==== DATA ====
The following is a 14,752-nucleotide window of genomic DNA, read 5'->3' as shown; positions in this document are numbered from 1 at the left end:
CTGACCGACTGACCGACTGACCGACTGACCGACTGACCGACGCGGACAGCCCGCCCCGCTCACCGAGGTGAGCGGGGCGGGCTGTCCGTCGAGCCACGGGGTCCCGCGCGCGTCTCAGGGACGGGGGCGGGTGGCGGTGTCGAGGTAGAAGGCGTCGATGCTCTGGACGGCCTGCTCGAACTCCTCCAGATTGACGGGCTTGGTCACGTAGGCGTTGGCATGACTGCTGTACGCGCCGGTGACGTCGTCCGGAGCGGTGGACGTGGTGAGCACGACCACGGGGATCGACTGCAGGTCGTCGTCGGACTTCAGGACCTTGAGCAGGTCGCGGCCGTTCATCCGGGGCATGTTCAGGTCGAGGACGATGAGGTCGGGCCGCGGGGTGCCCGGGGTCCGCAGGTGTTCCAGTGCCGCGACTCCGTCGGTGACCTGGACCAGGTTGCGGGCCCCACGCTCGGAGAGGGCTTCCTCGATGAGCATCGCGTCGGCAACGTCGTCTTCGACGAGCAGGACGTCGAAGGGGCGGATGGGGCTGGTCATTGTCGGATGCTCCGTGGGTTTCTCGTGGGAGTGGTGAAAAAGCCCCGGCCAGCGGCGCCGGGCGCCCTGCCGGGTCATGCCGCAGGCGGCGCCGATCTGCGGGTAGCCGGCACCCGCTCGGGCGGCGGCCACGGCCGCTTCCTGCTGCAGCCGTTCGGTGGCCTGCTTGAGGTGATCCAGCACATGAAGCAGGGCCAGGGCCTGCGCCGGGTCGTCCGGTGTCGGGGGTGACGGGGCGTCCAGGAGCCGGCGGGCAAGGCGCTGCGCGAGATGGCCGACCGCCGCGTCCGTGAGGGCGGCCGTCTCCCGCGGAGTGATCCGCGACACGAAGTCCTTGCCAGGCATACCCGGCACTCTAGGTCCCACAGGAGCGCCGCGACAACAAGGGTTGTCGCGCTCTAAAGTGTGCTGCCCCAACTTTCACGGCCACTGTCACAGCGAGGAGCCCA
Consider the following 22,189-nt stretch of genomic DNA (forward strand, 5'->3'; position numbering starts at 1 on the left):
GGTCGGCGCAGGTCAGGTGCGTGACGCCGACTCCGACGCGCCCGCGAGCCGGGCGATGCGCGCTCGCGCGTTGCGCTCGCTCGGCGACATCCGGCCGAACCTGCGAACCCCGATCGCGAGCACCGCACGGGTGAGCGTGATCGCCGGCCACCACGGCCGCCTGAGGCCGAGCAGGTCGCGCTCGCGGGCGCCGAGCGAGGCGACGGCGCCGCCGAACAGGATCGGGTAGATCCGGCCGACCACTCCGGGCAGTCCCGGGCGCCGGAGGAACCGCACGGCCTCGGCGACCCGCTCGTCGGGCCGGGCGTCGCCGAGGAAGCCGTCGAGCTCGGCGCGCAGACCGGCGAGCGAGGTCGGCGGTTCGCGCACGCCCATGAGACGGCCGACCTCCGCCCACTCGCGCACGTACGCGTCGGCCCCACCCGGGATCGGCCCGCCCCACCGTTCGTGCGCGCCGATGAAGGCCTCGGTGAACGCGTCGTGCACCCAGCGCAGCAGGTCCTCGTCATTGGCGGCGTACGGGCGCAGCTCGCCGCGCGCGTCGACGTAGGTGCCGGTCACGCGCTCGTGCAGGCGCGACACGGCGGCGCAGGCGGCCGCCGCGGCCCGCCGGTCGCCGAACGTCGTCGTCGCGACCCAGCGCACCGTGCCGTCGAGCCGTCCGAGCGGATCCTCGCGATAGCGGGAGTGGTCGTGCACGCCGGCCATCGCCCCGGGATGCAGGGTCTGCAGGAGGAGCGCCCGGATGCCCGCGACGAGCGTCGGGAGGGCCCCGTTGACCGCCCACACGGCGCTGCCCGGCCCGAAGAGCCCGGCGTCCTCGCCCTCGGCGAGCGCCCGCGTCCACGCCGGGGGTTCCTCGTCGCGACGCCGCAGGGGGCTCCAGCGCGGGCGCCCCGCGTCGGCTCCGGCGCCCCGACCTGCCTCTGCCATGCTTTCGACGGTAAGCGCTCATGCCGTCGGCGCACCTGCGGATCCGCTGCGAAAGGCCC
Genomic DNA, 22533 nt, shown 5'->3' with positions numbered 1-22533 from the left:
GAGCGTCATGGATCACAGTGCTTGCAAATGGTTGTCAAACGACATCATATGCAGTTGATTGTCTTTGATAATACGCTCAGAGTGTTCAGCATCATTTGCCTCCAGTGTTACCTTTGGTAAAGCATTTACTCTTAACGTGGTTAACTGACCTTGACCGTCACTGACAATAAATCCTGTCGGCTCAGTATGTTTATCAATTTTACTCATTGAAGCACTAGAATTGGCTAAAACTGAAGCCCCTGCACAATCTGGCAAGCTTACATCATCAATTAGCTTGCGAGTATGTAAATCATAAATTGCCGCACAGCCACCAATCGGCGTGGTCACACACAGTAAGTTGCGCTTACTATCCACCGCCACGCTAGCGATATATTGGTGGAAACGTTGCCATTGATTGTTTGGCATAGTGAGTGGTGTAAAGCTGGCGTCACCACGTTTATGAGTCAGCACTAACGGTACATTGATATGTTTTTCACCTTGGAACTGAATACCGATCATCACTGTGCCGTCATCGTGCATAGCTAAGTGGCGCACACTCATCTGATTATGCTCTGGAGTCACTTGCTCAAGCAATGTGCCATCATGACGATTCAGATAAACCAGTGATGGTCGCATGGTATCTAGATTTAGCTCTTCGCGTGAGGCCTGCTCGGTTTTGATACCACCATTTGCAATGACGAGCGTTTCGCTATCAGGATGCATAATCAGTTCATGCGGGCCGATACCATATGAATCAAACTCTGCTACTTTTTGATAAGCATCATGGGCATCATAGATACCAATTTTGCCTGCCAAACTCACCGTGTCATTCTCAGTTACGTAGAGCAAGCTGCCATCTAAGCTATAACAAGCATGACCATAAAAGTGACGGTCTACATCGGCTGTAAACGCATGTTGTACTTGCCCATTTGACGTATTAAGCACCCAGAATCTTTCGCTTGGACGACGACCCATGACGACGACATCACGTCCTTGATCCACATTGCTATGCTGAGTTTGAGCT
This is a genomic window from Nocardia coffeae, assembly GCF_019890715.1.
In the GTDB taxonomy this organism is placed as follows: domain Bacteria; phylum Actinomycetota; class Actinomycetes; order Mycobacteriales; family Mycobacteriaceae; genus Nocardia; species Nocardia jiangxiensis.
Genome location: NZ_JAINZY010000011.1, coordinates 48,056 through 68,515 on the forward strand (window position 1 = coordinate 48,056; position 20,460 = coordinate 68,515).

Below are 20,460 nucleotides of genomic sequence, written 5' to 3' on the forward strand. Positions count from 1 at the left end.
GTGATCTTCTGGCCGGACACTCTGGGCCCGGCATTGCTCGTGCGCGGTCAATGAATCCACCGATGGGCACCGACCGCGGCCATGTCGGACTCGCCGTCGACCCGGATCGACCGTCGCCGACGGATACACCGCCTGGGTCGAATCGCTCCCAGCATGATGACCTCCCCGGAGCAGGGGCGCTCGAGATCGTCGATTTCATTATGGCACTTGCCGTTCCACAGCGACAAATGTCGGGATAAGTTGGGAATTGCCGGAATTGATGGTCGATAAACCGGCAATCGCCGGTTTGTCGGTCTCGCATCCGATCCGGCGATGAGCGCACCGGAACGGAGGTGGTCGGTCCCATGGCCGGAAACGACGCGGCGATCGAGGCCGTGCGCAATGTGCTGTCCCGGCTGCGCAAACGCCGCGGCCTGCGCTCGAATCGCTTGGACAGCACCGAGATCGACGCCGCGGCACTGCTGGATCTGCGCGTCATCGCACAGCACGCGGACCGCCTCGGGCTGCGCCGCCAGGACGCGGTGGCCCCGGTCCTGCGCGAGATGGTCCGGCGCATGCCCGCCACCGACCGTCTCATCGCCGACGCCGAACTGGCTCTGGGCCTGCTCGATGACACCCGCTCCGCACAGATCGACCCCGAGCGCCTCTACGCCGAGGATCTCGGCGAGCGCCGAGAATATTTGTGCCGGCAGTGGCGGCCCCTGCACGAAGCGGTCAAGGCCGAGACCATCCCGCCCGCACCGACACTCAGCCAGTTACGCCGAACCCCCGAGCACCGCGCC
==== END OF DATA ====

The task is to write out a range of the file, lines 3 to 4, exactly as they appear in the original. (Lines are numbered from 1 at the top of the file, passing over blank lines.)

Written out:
Consider the following 22,189-nt stretch of genomic DNA (forward strand, 5'->3'; position numbering starts at 1 on the left):
GGTCGGCGCAGGTCAGGTGCGTGACGCCGACTCCGACGCGCCCGCGAGCCGGGCGATGCGCGCTCGCGCGTTGCGCTCGCTCGGCGACATCCGGCCGAACCTGCGAACCCCGATCGCGAGCACCGCACGGGTGAGCGTGATCGCCGGCCACCACGGCCGCCTGAGGCCGAGCAGGTCGCGCTCGCGGGCGCCGAGCGAGGCGACGGCGCCGCCGAACAGGATCGGGTAGATCCGGCCGACCACTCCGGGCAGTCCCGGGCGCCGGAGGAACCGCACGGCCTCGGCGACCCGCTCGTCGGGCCGGGCGTCGCCGAGGAAGCCGTCGAGCTCGGCGCGCAGACCGGCGAGCGAGGTCGGCGGTTCGCGCACGCCCATGAGACGGCCGACCTCCGCCCACTCGCGCACGTACGCGTCGGCCCCACCCGGGATCGGCCCGCCCCACCGTTCGTGCGCGCCGATGAAGGCCTCGGTGAACGCGTCGTGCACCCAGCGCAGCAGGTCCTCGTCATTGGCGGCGTACGGGCGCAGCTCGCCGCGCGCGTCGACGTAGGTGCCGGTCACGCGCTCGTGCAGGCGCGACACGGCGGCGCAGGCGGCCGCCGCGGCCCGCCGGTCGCCGAACGTCGTCGTCGCGACCCAGCGCACCGTGCCGTCGAGCCGTCCGAGCGGATCCTCGCGATAGCGGGAGTGGTCGTGCACGCCGGCCATCGCCCCGGGATGCAGGGTCTGCAGGAGGAGCGCCCGGATGCCCGCGACGAGCGTCGGGAGGGCCCCGTTGACCGCCCACACGGCGCTGCCCGGCCCGAAGAGCCCGGCGTCCTCGCCCTCGGCGAGCGCCCGCGTCCACGCCGGGGGTTCCTCGTCGCGACGCCGCAGGGGGCTCCAGCGCGGGCGCCCCGCGTCGGCTCCGGCGCCCCGACCTGCCTCTGCCATGCTTTCGACGGTAAGCGCTCATGCCGTCGGCGCACCTGCGGATCCGCTGCGAAAGGCCC